FIVE TRACKS YOU CAN EXPECT TO HEAR AT HACIENDA CLASSICAL

The Haçienda is the clubbing institution which sat at the epicentre of Madchester’s notorious nightlife in the 80s and early 90s. Though ultimately a cautionary tale, the North West’s most infamous nightspot holds a place in clubber’s hearts for its contribution to the scene. Though it closed its doors for good in 1997 after years of financial mismanagement and several run-ins with the authorities, it’s legacy lives on.

In the wake of the explosion of dance/classical hybrid concerts, former residents Graeme Park, Mike Pickering & Peter Hook have breathed fresh-life into the brand. A live album was followed by an extensive tour which graced the likes of Manchester’s Albert Hall, Kew Gardens and even made an appearance at Glastonbury. Now the showcase is set to land in Brighton on 9th September. Mike, Parky & Hooky will all be on hand, plus full-orchestra and support from Groove Armada.

We take a look at 5 tracks from Haçienda Classical’s repertoire you can expect hear.

 

808 State – ‘Pacific State’

Sax never sounded so good. A regular “go-home” track to close the Haçienda, ‘Pacific State’ frustrated clubbers desperate to ID their favourite chillout track long before the days of Shazam. Bizarrely, it didn’t get national coverage until it was “discovered” in Ibiza many months later. Tracks that are both downtempo, yet have boundless energy are few and far between. But Pacific State manages to tick both boxes. Just hearing that birdsong sample is enough to take you away to a paradise destination.

 

A Guy Called Gerald – ‘Voodoo Ray’

Perhaps the most famous acid house track of the them all. And produced by a Brtish producer in the UK instead of being imported from Chicago. ‘Voodoo Rays’ sample loop was catchy enough to hypnotise dancefloors back when it was released in 1988. And despite not being an obvious-choice for an orchestrated version, Haçienda Classical felt it worthy enough of being performed on that basis alone.

 

New Order – ‘Blue Monday’

New Order are eternally synonymous with The Haçienda. And for good reason. The 80s synth-pop band formed from the surviving members of Joy Divison and brought electronic music to the masses. Not only were the band members regulars at The Haçienda, but they were reluctant shareholders. Owing to some quite unbelievable stories of mismanagement on behalf of their label, Factory Records, their paths are entwined. The promo vid is an infamous as the track itself. And not only is the one of the best-selling singles of all-time and most sampled tracks in the history of music, but it’s still getting heavy rotation. A stone-cold classic.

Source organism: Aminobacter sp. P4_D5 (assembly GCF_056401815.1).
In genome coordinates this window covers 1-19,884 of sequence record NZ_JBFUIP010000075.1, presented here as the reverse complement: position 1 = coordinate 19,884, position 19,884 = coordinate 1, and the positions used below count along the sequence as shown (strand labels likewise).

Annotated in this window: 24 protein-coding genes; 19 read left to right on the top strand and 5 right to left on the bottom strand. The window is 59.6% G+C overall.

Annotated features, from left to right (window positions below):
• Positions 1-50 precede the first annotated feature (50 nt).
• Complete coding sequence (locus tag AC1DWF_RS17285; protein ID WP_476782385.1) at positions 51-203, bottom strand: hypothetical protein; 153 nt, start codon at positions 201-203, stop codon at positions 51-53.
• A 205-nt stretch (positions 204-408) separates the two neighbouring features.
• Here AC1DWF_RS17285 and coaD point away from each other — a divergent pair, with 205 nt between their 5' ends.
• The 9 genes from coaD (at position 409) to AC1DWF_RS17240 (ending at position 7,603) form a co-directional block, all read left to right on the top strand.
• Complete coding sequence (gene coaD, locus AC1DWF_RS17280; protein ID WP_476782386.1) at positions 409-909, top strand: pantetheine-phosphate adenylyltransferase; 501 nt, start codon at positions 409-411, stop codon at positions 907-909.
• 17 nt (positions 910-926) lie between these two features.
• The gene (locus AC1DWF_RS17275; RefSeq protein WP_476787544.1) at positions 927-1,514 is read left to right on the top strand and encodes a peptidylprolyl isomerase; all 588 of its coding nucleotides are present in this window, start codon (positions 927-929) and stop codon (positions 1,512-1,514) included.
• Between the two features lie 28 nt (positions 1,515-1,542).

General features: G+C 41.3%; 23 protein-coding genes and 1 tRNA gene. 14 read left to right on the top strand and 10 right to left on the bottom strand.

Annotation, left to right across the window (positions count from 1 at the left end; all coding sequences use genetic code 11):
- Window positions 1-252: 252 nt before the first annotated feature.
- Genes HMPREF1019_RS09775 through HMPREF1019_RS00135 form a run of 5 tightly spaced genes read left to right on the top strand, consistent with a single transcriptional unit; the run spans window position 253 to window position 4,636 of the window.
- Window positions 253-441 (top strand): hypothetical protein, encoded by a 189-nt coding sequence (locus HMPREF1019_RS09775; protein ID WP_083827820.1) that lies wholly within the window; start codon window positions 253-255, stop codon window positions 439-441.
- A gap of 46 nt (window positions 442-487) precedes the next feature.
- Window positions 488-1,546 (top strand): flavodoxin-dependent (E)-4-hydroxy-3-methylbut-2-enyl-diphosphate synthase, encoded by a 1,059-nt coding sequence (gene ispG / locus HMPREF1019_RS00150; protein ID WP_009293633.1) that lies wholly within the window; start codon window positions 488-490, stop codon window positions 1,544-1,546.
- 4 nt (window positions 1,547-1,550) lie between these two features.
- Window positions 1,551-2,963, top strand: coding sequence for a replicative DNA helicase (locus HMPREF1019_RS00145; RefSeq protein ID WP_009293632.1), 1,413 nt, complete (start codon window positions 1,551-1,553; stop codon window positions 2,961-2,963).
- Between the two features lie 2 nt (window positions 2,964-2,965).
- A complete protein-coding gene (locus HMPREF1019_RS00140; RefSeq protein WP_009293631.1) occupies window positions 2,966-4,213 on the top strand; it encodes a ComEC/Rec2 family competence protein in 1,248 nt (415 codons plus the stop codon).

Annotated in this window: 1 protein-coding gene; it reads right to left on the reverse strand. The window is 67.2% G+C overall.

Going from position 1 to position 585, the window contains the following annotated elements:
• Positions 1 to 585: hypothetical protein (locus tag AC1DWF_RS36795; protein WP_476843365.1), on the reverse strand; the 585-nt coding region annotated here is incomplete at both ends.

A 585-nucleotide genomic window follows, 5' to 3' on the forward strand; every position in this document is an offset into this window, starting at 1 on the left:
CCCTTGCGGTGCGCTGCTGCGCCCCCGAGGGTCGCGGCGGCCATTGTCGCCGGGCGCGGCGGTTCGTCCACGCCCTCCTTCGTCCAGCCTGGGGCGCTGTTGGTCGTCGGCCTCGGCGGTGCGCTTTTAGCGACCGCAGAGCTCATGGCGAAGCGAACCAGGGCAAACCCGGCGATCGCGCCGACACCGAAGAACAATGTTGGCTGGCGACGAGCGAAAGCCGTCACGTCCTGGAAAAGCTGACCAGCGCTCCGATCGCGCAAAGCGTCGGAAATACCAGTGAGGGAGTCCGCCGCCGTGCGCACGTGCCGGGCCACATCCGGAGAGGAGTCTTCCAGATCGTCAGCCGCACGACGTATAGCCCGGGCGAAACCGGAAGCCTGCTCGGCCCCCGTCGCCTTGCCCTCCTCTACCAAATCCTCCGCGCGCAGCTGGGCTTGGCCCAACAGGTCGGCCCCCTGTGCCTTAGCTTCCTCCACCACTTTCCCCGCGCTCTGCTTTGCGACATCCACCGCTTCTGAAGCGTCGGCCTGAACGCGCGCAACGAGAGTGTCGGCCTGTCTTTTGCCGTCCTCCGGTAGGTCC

Ultra Naté – ‘Free’

A cheesy choice? Perhaps. But a sing-a-long favourite? Undeniably so. How much ‘Free’ actually took over dancefloors back in the day is fiercely debated. What is indisputable is how well Haçienda Classical’s rendition went down on Worthy Farm earlier this year. Picture the scene: an estimated 100,000 people had just conducted a minutes’ silence in honour of the victims of the Grenfell Tower disaster and the Manchester & London terrorist attacks. Then Haçienda Classical open the Pyramid Stage, and before long a sea of festival goers are belting this out at the top of their lungs. What a moment. Those lyrics never felt more poignant. We’re hoping for an encore at Brighton Racecourse on 9th Sept.

 

Joe Smooth – ‘Promised Land’ (1987)

Over the infamous Summer of Love Years ’88 & ’89, Manchester became the spiritual home of acid house. It was very much the promised land, and eclipsed the influence of London despite what the record books might have you believe. Brighton, too, has a deep-rooted musical heritage and is well-documented as a basecamp for anti-establishment youth movements. Despite their geographical distance, the two cities are united in this respect. Therefore Joe Smooth’s ‘Promised Land’ is a shoe-in to be heard. Anthony Thomas’ lyrics of unity and freedom were originally about Afro-American civil rights and the fight for equality. But they were adopted by the acid house scene as a growing liberal movement emerged from clubland.



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